Such discussions will no doubt lead to some common assumptions. One major assumption is that all children can learn. The second is that the learning is not always at the same time; the same way or even at the same place. How we address these assumptions is the question.
Students of the 21st century are constantly defined as being techno savvy and engaged in the digital world. Perhaps as Vicktor Frankl, a renowned psychiatrist explains in a 1972 presentation, our greatest gift as a teacher is to not only recognise the student’s search for meaning but help them become who they want to be.
This focus on learning is further explored in Sir Ken Robinson’s presentation at the 2010 TED conference. In the presentation Sir Ken discusses the need to transform learning to meet the needs of the digital learners. (His wristwatch reference is a clear example of what schools need to address when planning elearning experiences).
The greatest gift a teacher can give students is the provision of a personalised learning environment. Knowing that all children learn differently, at different times and in different circumstances. it is important that our schools create the conditions that engages all students in their learning.
If we as teachers begin to view the world from behind our learners’ eyes we will be able to build future learning environments. Looking at how our students interact outside the classroom provides an opportunity for us to learn about how we can improve the in class environments. The environments outside the classroom are student centred. Their ‘play’ environment allows quick flexibility for collaboration, working in small groups.
When Students Learn
The conception that learning takes place only at school, behind four walls and between school hours is misguided. Students use social areas (libraries, cafes, parks, sports fields, loungerooms, etc) to gather and collaborate. What is it that engages students in their learning environment? The comfortable furniture in the social areas lures students to informal meetings to share and discuss and the opportunity to work socially to converse on issues. It is not simply an adult domain to meet at a coffee shop to share personal experiences and insight into their views on ‘things’. Environments like these are places of action, full of energy and enthusiasm.
We know that basic technology allows students to create and build content for learning. Given the open, comfortable and flexible learning environment it is then the role of the class teacher to facilitating learning, stimulating conversations and addressing specific learning needs.
In recent times the push towards innovation and creativity as a vehicle to both lift educational standards as well as meet the future skills required of the knowledge economy workforce, is an admirable stance. It appears that the Sir Ken Robinson crusade is finally gaining traction with education agencies beginning to require schools to provide evidence of innovation being enacted (for example, see the new UAE unified School Inspection process).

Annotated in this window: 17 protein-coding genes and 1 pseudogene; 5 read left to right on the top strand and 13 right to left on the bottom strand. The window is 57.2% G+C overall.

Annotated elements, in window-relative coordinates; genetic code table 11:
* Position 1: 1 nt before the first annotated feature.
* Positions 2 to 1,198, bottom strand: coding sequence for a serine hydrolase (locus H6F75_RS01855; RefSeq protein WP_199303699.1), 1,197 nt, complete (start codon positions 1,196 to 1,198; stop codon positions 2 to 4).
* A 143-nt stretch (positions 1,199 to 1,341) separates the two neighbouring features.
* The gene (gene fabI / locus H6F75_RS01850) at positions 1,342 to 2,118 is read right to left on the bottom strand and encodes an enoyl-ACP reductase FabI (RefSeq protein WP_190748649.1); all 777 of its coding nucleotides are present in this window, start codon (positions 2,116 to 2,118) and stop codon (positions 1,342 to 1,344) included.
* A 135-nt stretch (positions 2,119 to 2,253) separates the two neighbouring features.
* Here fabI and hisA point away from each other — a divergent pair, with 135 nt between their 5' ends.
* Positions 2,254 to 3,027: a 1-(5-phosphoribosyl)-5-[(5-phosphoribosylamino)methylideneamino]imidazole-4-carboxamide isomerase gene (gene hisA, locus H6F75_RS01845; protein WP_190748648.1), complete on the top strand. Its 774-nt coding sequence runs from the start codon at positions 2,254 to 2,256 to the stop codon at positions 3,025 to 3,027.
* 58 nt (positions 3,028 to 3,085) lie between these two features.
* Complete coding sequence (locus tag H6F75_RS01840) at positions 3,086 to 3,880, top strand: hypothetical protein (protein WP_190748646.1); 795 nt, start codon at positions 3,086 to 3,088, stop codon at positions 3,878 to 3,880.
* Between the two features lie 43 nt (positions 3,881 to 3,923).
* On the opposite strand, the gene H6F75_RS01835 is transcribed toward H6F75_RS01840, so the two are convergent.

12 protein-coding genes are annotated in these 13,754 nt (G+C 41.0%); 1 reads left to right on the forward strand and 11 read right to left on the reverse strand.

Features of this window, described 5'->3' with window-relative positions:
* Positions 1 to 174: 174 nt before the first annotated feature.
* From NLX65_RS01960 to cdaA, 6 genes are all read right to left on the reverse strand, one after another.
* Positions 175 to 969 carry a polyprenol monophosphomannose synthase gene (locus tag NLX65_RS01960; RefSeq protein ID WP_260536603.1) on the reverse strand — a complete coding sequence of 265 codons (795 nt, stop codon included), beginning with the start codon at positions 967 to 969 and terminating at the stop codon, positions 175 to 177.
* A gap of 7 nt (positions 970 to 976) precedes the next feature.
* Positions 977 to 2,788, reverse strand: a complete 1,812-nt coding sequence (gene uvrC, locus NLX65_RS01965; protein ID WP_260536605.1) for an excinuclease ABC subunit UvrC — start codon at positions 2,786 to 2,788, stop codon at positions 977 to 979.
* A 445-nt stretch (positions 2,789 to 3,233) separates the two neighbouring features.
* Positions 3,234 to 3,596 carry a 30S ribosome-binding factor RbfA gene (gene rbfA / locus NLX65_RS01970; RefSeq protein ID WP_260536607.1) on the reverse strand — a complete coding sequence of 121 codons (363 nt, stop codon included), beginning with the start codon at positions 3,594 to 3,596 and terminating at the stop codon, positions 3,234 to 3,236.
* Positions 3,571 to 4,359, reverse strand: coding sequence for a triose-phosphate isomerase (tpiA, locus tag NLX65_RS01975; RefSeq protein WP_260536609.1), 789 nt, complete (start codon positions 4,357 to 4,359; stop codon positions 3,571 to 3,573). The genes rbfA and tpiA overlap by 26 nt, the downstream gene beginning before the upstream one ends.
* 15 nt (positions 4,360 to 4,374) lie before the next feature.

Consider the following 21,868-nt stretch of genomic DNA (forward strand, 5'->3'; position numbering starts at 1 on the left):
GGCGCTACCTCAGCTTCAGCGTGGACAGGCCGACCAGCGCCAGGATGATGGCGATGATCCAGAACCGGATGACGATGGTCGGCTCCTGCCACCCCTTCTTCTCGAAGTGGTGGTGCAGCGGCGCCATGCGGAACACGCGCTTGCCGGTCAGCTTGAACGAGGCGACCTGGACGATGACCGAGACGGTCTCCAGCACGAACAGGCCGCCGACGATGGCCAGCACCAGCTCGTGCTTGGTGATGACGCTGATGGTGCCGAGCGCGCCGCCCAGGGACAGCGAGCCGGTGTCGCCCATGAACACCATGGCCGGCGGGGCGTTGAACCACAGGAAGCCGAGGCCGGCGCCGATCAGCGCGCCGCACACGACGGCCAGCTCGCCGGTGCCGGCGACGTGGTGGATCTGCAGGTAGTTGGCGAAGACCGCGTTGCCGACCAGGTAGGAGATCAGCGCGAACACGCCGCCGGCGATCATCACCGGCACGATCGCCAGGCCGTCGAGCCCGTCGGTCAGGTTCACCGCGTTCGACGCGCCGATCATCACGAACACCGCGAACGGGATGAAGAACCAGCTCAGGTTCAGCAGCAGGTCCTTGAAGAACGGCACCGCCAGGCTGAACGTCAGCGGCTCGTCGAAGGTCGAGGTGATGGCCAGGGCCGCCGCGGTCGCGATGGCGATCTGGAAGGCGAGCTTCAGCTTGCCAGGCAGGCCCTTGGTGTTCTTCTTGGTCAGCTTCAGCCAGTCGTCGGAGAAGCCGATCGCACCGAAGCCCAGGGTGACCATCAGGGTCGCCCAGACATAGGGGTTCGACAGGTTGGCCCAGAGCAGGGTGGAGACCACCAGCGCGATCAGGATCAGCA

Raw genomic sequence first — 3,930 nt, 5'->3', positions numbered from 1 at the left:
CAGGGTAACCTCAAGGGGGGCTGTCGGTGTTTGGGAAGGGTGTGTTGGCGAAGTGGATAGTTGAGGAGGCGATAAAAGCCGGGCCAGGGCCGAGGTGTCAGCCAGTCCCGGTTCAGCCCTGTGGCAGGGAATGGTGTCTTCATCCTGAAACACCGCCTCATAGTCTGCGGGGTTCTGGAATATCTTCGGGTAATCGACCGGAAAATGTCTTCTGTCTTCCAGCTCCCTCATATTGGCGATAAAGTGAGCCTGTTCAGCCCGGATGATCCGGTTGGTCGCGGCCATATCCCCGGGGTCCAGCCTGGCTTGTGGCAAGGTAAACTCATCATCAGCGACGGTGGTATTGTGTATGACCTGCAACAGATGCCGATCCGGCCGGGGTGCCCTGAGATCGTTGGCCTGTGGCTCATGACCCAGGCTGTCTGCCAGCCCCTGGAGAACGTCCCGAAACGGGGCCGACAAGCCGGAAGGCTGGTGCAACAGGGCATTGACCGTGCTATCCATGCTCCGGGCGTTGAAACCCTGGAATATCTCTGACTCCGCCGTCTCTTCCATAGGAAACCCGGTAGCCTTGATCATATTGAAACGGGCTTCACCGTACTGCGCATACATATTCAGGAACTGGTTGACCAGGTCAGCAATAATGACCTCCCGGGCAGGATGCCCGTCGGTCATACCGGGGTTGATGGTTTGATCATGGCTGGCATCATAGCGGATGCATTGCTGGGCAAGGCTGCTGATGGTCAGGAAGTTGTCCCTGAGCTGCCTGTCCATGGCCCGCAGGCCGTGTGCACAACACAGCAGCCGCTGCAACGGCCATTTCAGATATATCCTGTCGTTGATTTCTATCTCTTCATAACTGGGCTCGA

A google search on innovative schools will see a plethora of entries that denotes innovation as a measure of a school being different to other schools. The Steve Wheeler blog post on 4 Things Innovative Schools Have In Common should be catalyst for for all leadership teams in raising the conversation of how we meet the needs of our future learners (and ultimately workers). His analysis of the common ingredients are:
students are seen as unique individuals rather than groups
schools are connected with the outside world
curriculum is delivered in a manner that encourages critical and creative thinking
design of the learning spaces is creative
To contribute to this discussion I’d add that innovation is played out by the creativity and expertise of the classroom teacher. Two vital ingredients necessary are having a bold vision and strong leadership within the school. It is through these two elements that the fruition of the innovation can become reality.
There are plenty of articles both in the scholarly literature and in the commentary magazines that state that effective leadership is the foundation for improving school performance. While there are key leadership styles (eg transformation, servant, autocratic, laissez-faire, bureaucratic, collaborative, charismatic, situational, democratic) I like to focus on the behavioural aspect.
There is no doubt that the effective leader must contextualise their approach to the school. In one context the leader needs a leadership style to enable staff, yet in another setting they might need to be transformational and motivate people.